Take away women’s contraceptives, and a greater number of unintended pregnancies — and abortions — would inevitably result.
Consider: Of the 4.6 million people who receive care annually under Title X, the federal family-planning grant program, 1.7 million of them go to Planned Parenthood — and two-thirds of women leave with some form of contraception. Sen. Joni Ernst (R-Iowa) and other sponsors of the Senate legislation claim that other providers in the family-planning network will pick up the slack. But Clare Coleman, president of the National Family Planning and Reproductive Health Association, says that’s nonsense.
“It shows an astonishing lack of understanding about how these networks are put together,” said Coleman, whose membership includes not just Planned Parenthood but also hospitals, state governments, local health departments and others — most of which don’t provide abortions. “This is not a network that’s ready to roll,” she said. Even with Planned Parenthood still in the equation, “they are worried about their capacity to do what they’re doing.”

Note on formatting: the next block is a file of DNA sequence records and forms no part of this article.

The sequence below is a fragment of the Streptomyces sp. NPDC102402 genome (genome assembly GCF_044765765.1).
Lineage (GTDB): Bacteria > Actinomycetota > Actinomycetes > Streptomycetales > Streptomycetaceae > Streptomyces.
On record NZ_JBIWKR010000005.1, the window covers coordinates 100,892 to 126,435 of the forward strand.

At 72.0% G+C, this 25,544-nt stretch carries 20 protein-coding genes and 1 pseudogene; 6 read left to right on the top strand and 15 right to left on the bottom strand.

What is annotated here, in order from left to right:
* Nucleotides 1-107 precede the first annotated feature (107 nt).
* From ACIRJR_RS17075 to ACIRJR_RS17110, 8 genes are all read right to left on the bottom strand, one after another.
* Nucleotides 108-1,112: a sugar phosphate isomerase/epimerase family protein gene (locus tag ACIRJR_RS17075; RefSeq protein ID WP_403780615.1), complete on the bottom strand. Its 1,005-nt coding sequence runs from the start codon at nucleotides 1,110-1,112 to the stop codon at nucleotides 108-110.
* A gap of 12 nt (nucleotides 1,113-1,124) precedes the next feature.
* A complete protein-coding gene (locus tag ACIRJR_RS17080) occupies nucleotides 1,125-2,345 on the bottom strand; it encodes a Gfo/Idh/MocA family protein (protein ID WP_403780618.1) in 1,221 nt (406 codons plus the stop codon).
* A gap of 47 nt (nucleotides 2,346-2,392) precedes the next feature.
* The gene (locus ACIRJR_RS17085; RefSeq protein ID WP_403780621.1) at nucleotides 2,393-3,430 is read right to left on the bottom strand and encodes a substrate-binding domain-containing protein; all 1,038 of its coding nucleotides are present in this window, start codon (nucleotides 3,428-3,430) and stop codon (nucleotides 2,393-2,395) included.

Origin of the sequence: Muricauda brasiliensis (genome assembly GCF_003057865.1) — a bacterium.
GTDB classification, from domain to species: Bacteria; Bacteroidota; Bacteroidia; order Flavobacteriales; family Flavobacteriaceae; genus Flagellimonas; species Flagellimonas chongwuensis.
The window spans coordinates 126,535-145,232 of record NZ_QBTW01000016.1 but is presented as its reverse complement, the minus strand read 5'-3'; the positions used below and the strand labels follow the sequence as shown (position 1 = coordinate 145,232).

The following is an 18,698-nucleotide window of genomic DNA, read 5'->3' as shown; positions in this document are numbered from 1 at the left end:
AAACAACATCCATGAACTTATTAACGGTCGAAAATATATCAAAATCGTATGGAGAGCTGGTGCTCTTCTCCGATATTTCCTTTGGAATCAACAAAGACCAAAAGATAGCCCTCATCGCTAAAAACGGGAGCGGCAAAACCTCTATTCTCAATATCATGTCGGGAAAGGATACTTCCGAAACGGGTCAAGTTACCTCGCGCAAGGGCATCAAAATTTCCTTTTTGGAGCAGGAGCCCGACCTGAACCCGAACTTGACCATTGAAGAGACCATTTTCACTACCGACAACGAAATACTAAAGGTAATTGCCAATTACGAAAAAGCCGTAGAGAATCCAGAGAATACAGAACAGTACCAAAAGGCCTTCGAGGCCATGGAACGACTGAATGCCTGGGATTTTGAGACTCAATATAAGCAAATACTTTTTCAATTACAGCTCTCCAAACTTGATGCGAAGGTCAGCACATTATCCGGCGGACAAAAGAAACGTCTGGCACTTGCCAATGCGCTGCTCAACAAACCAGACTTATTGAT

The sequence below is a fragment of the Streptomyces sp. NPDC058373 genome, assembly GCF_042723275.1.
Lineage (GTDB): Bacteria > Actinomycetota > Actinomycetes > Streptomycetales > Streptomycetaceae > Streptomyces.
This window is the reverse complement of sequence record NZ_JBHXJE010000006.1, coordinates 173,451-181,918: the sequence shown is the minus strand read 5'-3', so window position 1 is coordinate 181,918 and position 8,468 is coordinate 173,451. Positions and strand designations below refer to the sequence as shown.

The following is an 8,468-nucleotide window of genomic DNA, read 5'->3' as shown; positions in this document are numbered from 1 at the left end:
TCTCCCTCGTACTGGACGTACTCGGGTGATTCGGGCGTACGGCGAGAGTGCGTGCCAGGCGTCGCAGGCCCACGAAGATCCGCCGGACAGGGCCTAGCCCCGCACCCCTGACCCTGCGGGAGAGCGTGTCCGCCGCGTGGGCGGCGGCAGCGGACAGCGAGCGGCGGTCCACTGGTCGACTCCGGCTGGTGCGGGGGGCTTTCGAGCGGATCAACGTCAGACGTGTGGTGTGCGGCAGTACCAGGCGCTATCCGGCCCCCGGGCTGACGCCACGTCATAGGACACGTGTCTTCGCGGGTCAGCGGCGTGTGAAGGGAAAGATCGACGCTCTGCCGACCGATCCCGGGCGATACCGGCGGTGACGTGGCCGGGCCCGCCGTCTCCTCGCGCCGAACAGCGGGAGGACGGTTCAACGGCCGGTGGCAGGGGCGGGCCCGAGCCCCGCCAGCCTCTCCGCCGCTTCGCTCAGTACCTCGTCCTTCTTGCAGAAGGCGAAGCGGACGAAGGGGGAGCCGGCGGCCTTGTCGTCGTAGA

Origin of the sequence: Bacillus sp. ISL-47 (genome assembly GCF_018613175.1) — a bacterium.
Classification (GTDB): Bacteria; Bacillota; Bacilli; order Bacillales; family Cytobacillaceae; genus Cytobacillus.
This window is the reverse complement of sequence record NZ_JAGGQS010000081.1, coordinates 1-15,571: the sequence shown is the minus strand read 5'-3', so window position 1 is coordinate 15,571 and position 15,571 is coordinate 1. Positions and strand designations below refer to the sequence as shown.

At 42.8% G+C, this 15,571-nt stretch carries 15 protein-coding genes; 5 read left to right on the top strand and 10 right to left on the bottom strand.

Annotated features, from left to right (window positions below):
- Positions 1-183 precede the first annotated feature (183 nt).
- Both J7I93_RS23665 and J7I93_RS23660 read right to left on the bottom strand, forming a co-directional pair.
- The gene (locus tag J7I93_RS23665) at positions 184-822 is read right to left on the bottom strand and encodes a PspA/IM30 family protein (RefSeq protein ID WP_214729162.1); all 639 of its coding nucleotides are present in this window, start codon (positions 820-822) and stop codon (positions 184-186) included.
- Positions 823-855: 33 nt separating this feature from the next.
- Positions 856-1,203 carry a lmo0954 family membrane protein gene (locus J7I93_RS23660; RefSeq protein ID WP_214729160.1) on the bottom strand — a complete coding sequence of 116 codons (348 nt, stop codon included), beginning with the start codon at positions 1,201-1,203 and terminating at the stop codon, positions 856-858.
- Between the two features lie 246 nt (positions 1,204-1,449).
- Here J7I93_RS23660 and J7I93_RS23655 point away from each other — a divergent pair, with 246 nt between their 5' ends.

Coleman’s forecast if the Senate bill were to become law: “We would see rates for unintended pregnancies and the need for abortions to rise. There are very real implications to the public health.”